As I See It

By Jim Jackson

 

Another of our yearly boiling points has arrived, the City budget process. Once again the school budget is emerging as the center of controversy. It appears that our School Committee and Administration have done nothing since last year to improve the efficient operation of the school system in an effort to reduce costs. The State formula for the proposed budget shows a cost per student of $15,000, the national average is around $10,000, a significant difference which is creating a steady drift away from the taxpayer’s sense of identification with the programs for which the schools stand. 

Most school committees in America have clearly defined mission statements. They pretty much all state that their foremost objective is to provide the “best” education possible for their students, and this is the word most often used by advocates of the Calais school system, in total disregard for costs. The dictionary defines “best” as excelling all others. Obviously every school system cannot excel all others.  “Best” in this regard, really means “the best that we can afford”, a quality education at an affordable cost. 

Some school mission statements refer to the community entrusting the School Committee with their children and their tax dollars. One mission statement lists “direction and oversight of the professionals who manage the schools and to also provide accountability to the community”, another emphasizes committee members being knowledgeable enough about the school district efforts to explain them to the public. In Calais, the committee is under a “gag order” forbidding them from making public comments.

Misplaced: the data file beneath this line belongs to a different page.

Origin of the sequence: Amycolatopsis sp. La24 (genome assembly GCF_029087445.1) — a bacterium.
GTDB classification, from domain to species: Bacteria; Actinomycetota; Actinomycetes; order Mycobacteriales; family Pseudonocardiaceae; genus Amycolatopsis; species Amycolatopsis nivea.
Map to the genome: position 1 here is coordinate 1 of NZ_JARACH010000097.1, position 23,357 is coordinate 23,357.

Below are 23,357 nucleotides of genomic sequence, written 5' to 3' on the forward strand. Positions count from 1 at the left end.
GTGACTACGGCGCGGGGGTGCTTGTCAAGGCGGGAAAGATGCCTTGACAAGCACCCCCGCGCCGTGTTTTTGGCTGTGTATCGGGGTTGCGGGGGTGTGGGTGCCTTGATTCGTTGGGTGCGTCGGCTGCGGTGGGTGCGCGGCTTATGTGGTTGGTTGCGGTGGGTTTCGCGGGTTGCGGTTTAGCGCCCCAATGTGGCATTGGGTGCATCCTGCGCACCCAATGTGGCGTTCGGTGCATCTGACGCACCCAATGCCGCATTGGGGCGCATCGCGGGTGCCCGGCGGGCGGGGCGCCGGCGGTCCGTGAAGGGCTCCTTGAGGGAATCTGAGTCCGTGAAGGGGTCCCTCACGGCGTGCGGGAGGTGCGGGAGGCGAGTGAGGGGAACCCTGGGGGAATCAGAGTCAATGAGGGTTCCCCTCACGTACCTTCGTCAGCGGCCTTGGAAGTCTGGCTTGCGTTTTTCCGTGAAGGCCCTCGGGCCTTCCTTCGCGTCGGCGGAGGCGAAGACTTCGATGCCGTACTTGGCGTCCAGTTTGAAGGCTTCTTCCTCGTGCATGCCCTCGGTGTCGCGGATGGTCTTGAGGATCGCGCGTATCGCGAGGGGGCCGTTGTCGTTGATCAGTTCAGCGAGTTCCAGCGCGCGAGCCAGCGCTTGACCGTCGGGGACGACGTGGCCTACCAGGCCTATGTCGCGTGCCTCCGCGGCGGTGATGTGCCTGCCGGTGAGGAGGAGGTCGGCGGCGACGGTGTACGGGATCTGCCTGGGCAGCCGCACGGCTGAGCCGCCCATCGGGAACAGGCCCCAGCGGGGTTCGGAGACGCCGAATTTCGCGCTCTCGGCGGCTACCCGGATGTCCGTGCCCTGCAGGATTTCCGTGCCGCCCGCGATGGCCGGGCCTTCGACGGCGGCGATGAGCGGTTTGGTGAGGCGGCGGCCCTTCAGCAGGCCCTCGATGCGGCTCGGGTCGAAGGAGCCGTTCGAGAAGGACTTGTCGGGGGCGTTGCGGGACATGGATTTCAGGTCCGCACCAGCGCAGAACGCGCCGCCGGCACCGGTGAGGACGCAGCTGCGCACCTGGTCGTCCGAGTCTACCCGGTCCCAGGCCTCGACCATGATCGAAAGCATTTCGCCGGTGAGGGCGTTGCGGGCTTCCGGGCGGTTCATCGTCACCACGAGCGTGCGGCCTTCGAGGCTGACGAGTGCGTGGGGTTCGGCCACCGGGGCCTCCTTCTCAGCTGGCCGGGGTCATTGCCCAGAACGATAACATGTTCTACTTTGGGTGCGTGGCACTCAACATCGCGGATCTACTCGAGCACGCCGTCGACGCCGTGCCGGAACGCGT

There are currently 44 CLASSES taught at the High School which have 10 OR LESS STUDENTS ENROLLED IN THEM. This situation alone is sufficiently fantastic to raise questions of the motives of those running the school system. Most school committees and administrations would look upon such a situation as redundancy and inefficient utilization of school resources and an opportunity to reduce costs. There has recently been much backslapping in the media of increases in graduation rates. However, none of the published articles put forward any reasons on how this was accomplished, and many believe it is simply due to lowering of standards. There are numerous studies that indicate no increase in proficiency by increasing the cost per student or reduction in class size. 

Last year, property taxes increased 8% to fund the school, and additional money was reallocated from other funds and departments. If the proposed 2015 school budget is dealt with in the same way, property taxes will again increase by that much and more. The problem with this is that these exorbitant increases compound just like unpaid interest on a loan and the tax bill gets exponentially larger each year. The rub here is that in the zeal to improve the quality of life of students, the quality of life of the taxpayer goes down, especially for those on a fixed income. Nationwide, one third of the population spend all the money they make, additional money spent on property taxes is money which no longer goes directly to local merchants, so businesses suffer, workers’ raises, if they get them, are wiped out, and the overall standard of living in the community goes down. Our elected officials have failed us on the promises made last year on this issue, and a balance needs to be struck somewhere before the taxpayers are driven to the welfare lines. 

It appears that the school budget issue cannot be resolved by reason, it is pathological, and will have to run its course before delirium can end. In the meantime it will be a savage force in the hands of the men sending out property tax bills, and most perilous to the other departments within the City.